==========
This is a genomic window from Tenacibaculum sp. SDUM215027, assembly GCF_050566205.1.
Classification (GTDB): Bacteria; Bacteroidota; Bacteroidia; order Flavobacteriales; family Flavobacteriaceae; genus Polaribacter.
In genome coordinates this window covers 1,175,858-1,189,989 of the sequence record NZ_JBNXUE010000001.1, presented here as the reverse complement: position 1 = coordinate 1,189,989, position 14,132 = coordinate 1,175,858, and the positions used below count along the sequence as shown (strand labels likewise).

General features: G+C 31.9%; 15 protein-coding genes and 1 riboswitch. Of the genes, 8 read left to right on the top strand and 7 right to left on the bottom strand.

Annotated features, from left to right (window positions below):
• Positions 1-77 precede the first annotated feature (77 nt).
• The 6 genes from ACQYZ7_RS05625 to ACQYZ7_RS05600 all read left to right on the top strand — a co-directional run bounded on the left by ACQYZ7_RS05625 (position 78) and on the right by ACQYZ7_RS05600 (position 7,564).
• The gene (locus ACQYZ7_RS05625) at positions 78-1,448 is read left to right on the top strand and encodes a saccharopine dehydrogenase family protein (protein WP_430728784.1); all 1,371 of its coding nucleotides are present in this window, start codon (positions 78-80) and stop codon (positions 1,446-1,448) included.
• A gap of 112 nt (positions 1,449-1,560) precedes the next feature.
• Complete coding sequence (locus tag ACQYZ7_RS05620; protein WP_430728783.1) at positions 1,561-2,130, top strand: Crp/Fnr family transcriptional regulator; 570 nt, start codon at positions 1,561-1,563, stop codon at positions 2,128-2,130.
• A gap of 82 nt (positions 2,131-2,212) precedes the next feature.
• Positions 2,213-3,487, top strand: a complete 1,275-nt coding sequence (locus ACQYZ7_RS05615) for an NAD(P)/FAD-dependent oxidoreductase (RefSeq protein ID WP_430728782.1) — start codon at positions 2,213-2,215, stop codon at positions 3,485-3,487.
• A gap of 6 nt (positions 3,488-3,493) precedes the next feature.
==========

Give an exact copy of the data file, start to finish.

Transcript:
This is a genomic window from Tenacibaculum sp. SDUM215027, assembly GCF_050566205.1.
Classification (GTDB): Bacteria; Bacteroidota; Bacteroidia; order Flavobacteriales; family Flavobacteriaceae; genus Polaribacter.
In genome coordinates this window covers 1,175,858-1,189,989 of the sequence record NZ_JBNXUE010000001.1, presented here as the reverse complement: position 1 = coordinate 1,189,989, position 14,132 = coordinate 1,175,858, and the positions used below count along the sequence as shown (strand labels likewise).

General features: G+C 31.9%; 15 protein-coding genes and 1 riboswitch. Of the genes, 8 read left to right on the top strand and 7 right to left on the bottom strand.

Annotated features, from left to right (window positions below):
• Positions 1-77 precede the first annotated feature (77 nt).
• The 6 genes from ACQYZ7_RS05625 to ACQYZ7_RS05600 all read left to right on the top strand — a co-directional run bounded on the left by ACQYZ7_RS05625 (position 78) and on the right by ACQYZ7_RS05600 (position 7,564).
• The gene (locus ACQYZ7_RS05625) at positions 78-1,448 is read left to right on the top strand and encodes a saccharopine dehydrogenase family protein (protein WP_430728784.1); all 1,371 of its coding nucleotides are present in this window, start codon (positions 78-80) and stop codon (positions 1,446-1,448) included.
• A gap of 112 nt (positions 1,449-1,560) precedes the next feature.
• Complete coding sequence (locus tag ACQYZ7_RS05620; protein WP_430728783.1) at positions 1,561-2,130, top strand: Crp/Fnr family transcriptional regulator; 570 nt, start codon at positions 1,561-1,563, stop codon at positions 2,128-2,130.
• A gap of 82 nt (positions 2,131-2,212) precedes the next feature.
• Positions 2,213-3,487, top strand: a complete 1,275-nt coding sequence (locus ACQYZ7_RS05615) for an NAD(P)/FAD-dependent oxidoreductase (RefSeq protein ID WP_430728782.1) — start codon at positions 2,213-2,215, stop codon at positions 3,485-3,487.
• A gap of 6 nt (positions 3,488-3,493) precedes the next feature.